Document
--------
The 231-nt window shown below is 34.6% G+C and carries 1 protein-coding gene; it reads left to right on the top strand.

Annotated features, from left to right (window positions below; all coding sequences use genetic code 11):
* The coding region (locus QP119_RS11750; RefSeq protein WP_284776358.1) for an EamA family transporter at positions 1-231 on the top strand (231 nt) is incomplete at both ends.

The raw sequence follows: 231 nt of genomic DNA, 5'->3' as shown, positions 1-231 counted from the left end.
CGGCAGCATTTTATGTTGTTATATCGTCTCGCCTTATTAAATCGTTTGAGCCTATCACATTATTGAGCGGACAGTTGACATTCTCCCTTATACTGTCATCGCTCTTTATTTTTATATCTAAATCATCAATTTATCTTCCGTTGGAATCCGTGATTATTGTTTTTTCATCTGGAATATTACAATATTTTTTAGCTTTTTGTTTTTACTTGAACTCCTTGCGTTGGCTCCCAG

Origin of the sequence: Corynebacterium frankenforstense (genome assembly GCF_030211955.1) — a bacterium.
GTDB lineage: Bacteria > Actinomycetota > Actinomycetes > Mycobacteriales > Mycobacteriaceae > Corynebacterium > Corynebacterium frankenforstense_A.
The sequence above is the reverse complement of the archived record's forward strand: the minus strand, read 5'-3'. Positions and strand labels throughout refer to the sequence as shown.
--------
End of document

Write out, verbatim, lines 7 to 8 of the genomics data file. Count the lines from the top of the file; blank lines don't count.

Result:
GTDB lineage: Bacteria > Actinomycetota > Actinomycetes > Mycobacteriales > Mycobacteriaceae > Corynebacterium > Corynebacterium frankenforstense_A.
The sequence above is the reverse complement of the archived record's forward strand: the minus strand, read 5'-3'. Positions and strand labels throughout refer to the sequence as shown.